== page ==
Gil Klein, Media General News Service
WASHINGTON - When most anthropologists do field work, they head off to places like Indonesia to study such things as 20th century head-hunting rituals. But when Rebekah Nathan wanted to study a foreign culture, she turned in her faculty parking pass, enrolled at her own university as a freshman and moved into a dorm.
"I had to learn a new language, a new speed of talk," Nathan said. "Much quicker, much more shorthand. It comes from IM-ing (instant messaging). Even the number of "likes" in a sentence marked my age. I had to put a lot more in ... so I talk like I know how he was like ..."
Rebekah Nathan is not the anthropologist's real name. She's not saying where she teaches and did her research -- or even where she was during a telephone interview. Her methods have raised a buzz in the academic community even before the September release of her book, "My Freshman Year: What a Professor Learned by Becoming a Student." After an article and excerpt appeared in the "Chronicle of Higher Education," she was criticized for involving students in her research without their "informed consent." >> continue (Link updated)
Getting Schooled in Student Life. An anthropology professor goes under cover to experience the mysterious life of undergraduates (The Chronicle of Higher Education, 29.7.05)
Rebekah Nathan: An Anthropologist Goes Under Cover (The Chronicle of Higher Education, 29.7.05)
Undercover Freshman (Inside Higher Education, 13.7.05)
An anthropologist's undercover project raises ethical hackles (The Boston Globe, 7.8.05)
As to the ethical uproar, isn’t the idea of ‘informed consent’ in participant observation fairly problematic no matter what the setting? If you’re trying to get the ‘back self’, then you’re not going to do it by asking everyone you meet and chat with to sign an informed consent. You also shoot yourself in the foot a bit by reminding folks at every turn that you’re a researcher. I’m not advocating deception by any means - I always tell people I work with exactly who I am and what I’m doing. I’ll answer questions anytime I’m asked, but you can’t do good ethnography unless you get outside the role of researcher.
Thanks for the link to Savage Minds. I haven’t been online so often last month. It’s time to write a “summer round up” after the summer holiday. Much to read!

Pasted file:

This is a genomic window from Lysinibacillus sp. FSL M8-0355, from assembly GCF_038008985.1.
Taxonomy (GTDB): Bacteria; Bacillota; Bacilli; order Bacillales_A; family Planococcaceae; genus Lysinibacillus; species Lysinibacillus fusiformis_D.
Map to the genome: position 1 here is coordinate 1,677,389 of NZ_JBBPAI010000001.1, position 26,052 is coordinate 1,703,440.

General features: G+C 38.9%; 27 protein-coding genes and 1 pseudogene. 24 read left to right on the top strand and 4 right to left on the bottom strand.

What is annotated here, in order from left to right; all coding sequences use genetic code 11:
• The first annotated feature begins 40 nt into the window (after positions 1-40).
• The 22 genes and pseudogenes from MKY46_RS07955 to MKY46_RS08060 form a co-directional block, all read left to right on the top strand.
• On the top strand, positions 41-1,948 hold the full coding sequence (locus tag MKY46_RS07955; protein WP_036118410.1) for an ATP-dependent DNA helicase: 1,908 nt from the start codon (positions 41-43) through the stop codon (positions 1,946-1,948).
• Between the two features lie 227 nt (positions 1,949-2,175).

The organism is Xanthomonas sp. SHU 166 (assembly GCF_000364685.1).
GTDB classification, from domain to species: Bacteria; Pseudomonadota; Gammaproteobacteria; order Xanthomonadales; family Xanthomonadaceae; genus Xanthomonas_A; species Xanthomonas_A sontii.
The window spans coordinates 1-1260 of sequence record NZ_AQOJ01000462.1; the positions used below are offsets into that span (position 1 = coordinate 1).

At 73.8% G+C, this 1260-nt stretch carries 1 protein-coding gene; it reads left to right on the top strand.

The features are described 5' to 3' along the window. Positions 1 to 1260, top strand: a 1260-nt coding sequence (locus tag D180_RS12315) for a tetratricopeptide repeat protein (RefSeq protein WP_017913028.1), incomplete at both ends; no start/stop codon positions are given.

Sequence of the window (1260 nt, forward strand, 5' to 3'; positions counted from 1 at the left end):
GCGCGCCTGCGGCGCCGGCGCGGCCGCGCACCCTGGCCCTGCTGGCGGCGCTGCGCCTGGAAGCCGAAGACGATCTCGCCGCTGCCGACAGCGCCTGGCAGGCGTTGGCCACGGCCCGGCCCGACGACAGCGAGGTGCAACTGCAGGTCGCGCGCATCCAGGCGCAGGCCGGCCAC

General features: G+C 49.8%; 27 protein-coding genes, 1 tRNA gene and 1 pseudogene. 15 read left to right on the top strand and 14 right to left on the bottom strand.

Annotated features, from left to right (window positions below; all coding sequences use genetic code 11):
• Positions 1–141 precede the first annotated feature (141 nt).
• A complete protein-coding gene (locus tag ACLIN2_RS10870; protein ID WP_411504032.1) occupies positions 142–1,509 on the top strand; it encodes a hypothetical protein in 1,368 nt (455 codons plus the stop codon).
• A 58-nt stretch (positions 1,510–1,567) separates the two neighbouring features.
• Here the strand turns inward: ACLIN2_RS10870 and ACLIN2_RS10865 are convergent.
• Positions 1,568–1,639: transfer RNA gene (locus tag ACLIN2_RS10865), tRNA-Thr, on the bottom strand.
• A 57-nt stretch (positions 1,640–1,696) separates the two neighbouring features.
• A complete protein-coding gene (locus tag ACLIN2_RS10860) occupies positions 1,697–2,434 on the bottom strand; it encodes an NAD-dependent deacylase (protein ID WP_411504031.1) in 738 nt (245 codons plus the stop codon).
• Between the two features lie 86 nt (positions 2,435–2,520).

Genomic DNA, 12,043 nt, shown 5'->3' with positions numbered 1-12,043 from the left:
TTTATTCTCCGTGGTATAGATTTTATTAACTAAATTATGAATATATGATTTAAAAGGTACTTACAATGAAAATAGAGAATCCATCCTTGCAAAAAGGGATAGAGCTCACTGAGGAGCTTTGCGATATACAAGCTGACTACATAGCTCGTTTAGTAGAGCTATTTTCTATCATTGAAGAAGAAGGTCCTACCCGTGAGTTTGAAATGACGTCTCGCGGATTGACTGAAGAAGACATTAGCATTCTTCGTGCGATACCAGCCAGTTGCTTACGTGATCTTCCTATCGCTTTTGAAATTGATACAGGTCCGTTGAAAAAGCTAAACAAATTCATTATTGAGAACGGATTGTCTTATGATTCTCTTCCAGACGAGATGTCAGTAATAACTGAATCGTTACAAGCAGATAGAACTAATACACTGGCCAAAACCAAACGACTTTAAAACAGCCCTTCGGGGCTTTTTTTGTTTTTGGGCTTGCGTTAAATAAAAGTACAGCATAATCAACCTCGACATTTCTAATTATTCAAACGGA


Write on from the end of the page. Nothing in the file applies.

Regarding the ethics-issue: I agree with you - at least if she has anonymized the data about the students. Would be a different issue if she had done undercover-research for the CIA , of course.
That’s really true - the context of the research is important. I am working with kids right now, which of course brings up a lot of ethically touchy subjects.
I’m about to start reading a book called “Analytic Culture in the US Intelligence Community: An Ethnographic Study” written by Rob Johnston. I wonder how he addressed the challenges of ethngoraphy at the CIA. I’ll let you know!
I’m looking forward to your review. Just found out that the book was mentioned at Ideas Bazaar
Comment from: Alissa P [Visitor]
I can understand why you would want to go undercover, but pretending you are a student is not needed. Either tell the students what you’re involved with or actually become a student.
I also would like to say that many college students do actually know the names of their instructors. As a freshman in college, I know the names of all my professors. Additionally, I do not know any other students who do not know their professors names.
Comment from: Alissa P [Visitor]
Indonesia is a wonderful country with amazing people! I completely understand why people want to go places like Indonesia. I spent half a year over there in Papua (former Irian Jaya), and I enjoyed living there so much. Honestly, I would much rather go somewhere such as Indonesia than study college students. Indonesia gave me an unforgettable experience, and the people of it have a rich culture.
Don’t you think she might have learned something by studying her students?
For her as professor, it seems the college students represented a kind of “foreign culture”
“Don’t you think she might have learned something by studying her students?”
Lorenz–there is a gap between students and the person at the other side of the desk. Thats a complexe phenomenon which very much is kept up by both sides. I ve met only a few exceptions who were able (and willing) to bridge it.
I don’t think teaching and researching the same group of students at the same time works well.
But still–what ever research strategy is chosen: it shall not be conducted undercover.
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